Under a Lifeline plan, Ms. Harmon, who lives in the US, is entitled to 250 minutes of talk time and 1,000 text messages a month, limits that come in handy for the drudgery of everyday American life - working and constantly looking for alternate ways to making ends meet.

For 30 years, the American Federal government, for example, helped millions of low-income Americans pay their phone bills, saying that telephone service is critical to summoning medical help, seeking work and, ultimately, climbing out of poverty. Now, the nation’s top communications regulator, the F.C.C Chief proposes offering those same people subsidized access to Broadband Internet.

A wonderful idea but can we do the same in Africa?

What do I know?

The news in the US did not come without internal bickering and vehement conservative capitalist opposition.

Reliably, a significant majority of avid readers of the New York Times – a self-acclaimed humane newspaper, but really just a sooth publication – are already issuing dire warnings about a Federal Fraud in a Lifeline program – the horrifying prospect of the dirty poor, that good-for-nothing family using subsidized advanced Internet access partly for entertainment?

Trotting out these ‘poor choices’ memes, such as: how dare someone who, at some point in their past, paid for tattoos worth some 1400 bucks in change, ever hope for assistance; since she’s obviously guilty of ever using money for a non-essential?

The unfortunate calibration of the ordinary American mind is this simple.

If only America could pay the same close attention to Corporate Fraud and other ‘poor choices’ among the top one percent who now own almost all of America and the world, and who burden the American people, the taxpayers’, billions, if not trillions of dollars in lost tax revenue and never-to-be-repaid damage to their personal finances, now and in the future, perhaps then, America would change.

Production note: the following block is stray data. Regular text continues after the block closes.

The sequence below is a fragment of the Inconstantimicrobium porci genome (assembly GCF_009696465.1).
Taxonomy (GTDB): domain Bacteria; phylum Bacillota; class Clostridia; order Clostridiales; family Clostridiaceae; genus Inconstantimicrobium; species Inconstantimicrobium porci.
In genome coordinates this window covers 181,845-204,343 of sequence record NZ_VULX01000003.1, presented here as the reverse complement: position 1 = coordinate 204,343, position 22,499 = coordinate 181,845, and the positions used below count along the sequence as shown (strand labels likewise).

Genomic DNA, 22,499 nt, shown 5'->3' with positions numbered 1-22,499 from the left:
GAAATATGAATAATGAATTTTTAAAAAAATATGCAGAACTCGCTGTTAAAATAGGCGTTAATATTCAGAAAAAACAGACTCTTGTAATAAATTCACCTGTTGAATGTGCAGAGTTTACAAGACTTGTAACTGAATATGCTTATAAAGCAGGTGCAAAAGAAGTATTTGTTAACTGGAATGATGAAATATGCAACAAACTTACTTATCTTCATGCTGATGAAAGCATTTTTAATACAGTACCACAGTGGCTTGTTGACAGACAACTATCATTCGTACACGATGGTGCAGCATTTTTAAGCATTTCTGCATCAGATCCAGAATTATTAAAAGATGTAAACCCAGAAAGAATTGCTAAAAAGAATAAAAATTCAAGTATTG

Sharell Harmon, 23, a single mother from Elkins, W.Va., USA, who is pursuing a college degree, says that her cellphone service subsidized in the Lifeline program has made a big difference but that she struggles to pay her broadband bill.
Sharell Harmon, 23, a single mother from Elkins, W.Va., USA, who is pursuing a college degree, says that her cellphone service subsidized in the Lifeline program has made a big difference but that she struggles to pay her broadband bill.

But the poor are such an easy target in America. If they can pretend poverty is the fault of the poor, or some punishment visited upon them by God or Allah, or even Karma, and not a phenomenon carefully built into a political and social system, as it has been successfully implemented in world political and economic systems – by the same folks, the one percentors – then they themselves will be magically preserved from ever becoming poor themselves! Since bad things happen only to bad people. And they can feel so righteous and perhaps exceptional even, about denying aid to the dirty poor.

In America, in spite of repeated promises from Telecom giants to wire rural America in exchange for insane profiteering merges, they still don’t have Broadband Internet. Americans don’t have cell service unless they can stand on the chicken coup facing south and lift their heavily app-padded iPhones towards the ungodly sky, as if to tap into an alien ship.

Their bedfellows in a party that has come to be known as the Republicans, another name for inhumane politics and policy posturing, just cut a deal with a company called AT&T to strip American homes of land lines without demanding in exchange, the promises of Broadband.